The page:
The City of Auburn is proposing mandatory spaying or neutering of nearly all pit bull dog breeds living within the Placer County city. The proposed action - up for vote by the city council tonight - comes in response to a September attack the nearly killed a 17-year-old boy.
If the ordinance is enacted, Auburn would join a handful of cities statewide that have enacted requirements that specific breeds be fixed.
"I don't think you can make anything more restrictive," noted William Wong, the Auburn administrator shepherding the ordinance update.
In September, an attack by four pit bulls nearly claimed the life of Joseph "JoJo" Kerschner. Three have since been put down. The fourth is being rehabilitated by celebrity dog rescuer Tia Maria Torres of the Animal Planet reality show "Pit Bulls and Parolees."
Adding fuel to the fire, earlier this month a 91-year-old Auburn man was attacked by his neighbor's pit bull.
The proposed ordinance includes exceptions for show dogs, dogs being used for breeding, dogs under six months of age and for specific health reasons. Violators of the ordinance would be subject to a $100 fine.
The city is also looking at limiting the number of dogs per household at two (existing households would be excluded), updating leash requirements, and allowing preemptive action against "potentially dangerous dogs."
Wong said he expected the mandatory spay/neuter requirements for Pit Bulls to be the most controversial.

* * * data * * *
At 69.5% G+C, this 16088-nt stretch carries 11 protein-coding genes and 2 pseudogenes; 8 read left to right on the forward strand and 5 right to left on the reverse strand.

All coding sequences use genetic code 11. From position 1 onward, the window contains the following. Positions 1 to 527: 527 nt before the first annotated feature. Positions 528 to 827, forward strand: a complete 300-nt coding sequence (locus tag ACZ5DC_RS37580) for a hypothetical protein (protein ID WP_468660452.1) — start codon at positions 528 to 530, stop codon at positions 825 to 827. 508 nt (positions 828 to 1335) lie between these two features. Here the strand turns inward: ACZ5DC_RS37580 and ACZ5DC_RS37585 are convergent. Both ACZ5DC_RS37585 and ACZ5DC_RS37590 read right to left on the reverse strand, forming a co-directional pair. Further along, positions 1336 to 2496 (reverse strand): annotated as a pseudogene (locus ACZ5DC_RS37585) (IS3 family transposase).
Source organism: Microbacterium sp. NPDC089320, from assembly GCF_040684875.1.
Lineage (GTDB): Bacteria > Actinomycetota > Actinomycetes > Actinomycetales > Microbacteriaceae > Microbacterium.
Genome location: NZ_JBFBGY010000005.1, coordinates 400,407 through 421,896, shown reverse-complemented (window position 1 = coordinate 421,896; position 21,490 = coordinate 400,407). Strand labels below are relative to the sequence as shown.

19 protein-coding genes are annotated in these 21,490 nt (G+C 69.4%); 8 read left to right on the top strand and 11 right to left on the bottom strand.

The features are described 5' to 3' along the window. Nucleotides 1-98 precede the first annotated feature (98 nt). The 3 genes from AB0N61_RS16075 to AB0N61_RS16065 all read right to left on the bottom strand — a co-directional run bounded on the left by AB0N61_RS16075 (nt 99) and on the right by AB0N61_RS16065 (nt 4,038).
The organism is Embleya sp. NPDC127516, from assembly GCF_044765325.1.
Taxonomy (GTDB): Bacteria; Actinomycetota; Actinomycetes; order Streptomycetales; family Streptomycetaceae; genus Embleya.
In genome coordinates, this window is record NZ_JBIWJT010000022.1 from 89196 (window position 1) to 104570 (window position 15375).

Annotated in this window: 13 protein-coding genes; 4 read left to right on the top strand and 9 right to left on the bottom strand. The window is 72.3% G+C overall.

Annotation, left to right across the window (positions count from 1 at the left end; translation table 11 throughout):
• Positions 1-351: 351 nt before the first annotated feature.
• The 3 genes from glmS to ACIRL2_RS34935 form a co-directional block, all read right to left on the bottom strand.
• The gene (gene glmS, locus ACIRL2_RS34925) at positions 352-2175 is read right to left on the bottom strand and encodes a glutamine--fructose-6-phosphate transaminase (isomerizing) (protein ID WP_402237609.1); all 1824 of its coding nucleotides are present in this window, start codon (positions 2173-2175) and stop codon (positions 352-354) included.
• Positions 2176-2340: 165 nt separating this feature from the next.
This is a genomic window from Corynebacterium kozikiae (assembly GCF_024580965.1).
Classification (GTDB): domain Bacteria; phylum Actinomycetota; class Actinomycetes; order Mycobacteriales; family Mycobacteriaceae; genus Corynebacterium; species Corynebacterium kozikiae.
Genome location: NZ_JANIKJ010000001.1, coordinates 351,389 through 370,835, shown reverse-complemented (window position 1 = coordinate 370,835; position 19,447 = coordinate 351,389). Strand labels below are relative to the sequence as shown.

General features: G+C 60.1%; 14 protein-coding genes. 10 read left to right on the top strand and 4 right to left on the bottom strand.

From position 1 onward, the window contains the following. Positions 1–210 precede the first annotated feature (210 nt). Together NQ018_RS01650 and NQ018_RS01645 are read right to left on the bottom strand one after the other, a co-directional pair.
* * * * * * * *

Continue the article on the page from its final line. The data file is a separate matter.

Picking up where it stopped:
"Most of this is just updating our dog ordinance," Wong said.
The Sacramento Bee
Update May 25, 2010 8:18am - CBS-13 reports that pet owners and animal activists filled the meeting last night to protest the restrictions.
Opponents to the ordinance said the animals are not the problem and increased enforcement should focus on their owners.
"The cities happen to never target the right people. They target the responsible owners that are registering their dogs, keeping their dogs under control," said Lorelei Craig.
Supporters of the ordinance said the public safety issue takes precedence, citing a recent attack on 91-year-old Kenneth Heffren left him with severe bite wounds on his hands and wrist that went down to the bone after a neighbor's 90-pound pit bull got into his backyard.
"It's a bad expression to use when you deal with a pit bull, but I think this ordinance has some teeth to it. I think that's necessary," said Frank Ford, a member of the Safe Streets Commission. "This isn't where German Shepherds are attacking people… it's the pit bull."
The Auburn City Council has not approved the ordinance, but scheduled a second hearing on June 14 to further discuss the issue.
Update May 25, 2010 8:50am - The Auburn Journal reports that City Council members made suggestions for changes in the second reading of the proposed amendments. These included changing the number of dogs allowed in one home according to zoning laws as well as adding a provision to allow for more dogs in a home where they are being fostered or trained as assistance animals. Council members also suggested a review of the amendments if they are passed in the future.